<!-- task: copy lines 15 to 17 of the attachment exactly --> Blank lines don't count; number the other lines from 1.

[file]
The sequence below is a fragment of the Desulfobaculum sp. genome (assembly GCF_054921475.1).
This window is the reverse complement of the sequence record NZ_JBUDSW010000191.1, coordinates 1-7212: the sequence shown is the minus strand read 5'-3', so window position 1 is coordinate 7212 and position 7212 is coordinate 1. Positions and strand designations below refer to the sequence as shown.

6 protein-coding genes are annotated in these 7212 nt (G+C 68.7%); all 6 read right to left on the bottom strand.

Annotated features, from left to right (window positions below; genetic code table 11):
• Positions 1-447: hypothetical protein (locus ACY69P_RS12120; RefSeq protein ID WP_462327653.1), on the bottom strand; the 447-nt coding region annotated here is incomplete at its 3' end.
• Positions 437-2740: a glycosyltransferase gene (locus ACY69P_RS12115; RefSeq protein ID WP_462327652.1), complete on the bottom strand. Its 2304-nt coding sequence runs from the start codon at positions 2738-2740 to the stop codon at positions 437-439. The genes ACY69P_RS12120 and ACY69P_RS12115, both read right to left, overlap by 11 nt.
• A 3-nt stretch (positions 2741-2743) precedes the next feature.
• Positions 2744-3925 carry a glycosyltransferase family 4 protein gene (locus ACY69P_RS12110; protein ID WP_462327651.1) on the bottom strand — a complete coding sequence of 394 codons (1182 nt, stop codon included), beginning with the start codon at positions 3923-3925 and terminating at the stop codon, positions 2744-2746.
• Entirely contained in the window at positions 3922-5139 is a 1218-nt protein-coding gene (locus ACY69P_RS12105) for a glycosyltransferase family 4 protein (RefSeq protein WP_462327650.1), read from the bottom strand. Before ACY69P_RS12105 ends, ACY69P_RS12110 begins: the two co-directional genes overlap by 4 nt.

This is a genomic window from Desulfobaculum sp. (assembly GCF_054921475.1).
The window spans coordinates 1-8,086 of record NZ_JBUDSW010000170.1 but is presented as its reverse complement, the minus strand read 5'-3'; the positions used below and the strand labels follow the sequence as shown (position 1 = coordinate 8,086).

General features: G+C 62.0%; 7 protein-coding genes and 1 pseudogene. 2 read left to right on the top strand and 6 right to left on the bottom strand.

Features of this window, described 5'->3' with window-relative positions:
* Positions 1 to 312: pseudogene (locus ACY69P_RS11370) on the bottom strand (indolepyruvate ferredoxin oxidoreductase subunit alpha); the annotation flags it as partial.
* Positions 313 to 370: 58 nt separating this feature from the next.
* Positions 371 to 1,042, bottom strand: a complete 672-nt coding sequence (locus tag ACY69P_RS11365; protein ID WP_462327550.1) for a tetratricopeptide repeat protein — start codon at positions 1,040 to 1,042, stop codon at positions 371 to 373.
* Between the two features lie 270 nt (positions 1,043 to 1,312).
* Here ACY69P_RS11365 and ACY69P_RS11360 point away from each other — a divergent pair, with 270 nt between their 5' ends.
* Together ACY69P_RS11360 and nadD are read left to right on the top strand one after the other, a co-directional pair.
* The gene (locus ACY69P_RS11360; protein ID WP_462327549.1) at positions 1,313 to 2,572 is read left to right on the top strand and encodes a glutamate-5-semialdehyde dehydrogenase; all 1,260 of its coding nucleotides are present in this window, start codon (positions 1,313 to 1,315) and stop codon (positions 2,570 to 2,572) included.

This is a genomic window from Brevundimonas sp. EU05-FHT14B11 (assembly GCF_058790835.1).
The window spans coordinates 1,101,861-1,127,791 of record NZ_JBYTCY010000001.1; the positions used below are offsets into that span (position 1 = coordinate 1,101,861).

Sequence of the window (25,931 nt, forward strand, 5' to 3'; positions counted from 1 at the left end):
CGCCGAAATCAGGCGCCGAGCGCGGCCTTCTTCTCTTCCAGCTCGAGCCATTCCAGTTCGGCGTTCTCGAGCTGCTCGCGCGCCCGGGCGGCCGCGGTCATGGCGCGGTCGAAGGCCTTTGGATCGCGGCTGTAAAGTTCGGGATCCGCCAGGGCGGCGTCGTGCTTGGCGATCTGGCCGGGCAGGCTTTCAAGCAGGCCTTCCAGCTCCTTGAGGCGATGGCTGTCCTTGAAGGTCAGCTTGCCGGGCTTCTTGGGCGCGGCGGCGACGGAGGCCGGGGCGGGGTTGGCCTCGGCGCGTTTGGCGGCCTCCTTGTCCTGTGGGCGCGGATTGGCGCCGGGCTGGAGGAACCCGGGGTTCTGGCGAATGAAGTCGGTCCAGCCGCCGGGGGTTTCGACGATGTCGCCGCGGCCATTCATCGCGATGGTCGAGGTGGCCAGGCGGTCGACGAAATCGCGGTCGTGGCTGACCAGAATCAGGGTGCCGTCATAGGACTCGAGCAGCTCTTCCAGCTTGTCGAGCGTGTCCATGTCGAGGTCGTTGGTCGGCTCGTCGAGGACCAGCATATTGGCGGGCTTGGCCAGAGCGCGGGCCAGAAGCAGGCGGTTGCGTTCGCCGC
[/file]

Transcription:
* Positions 313 to 370: 58 nt separating this feature from the next.
* Positions 371 to 1,042, bottom strand: a complete 672-nt coding sequence (locus tag ACY69P_RS11365; protein ID WP_462327550.1) for a tetratricopeptide repeat protein — start codon at positions 1,040 to 1,042, stop codon at positions 371 to 373.
* Between the two features lie 270 nt (positions 1,043 to 1,312).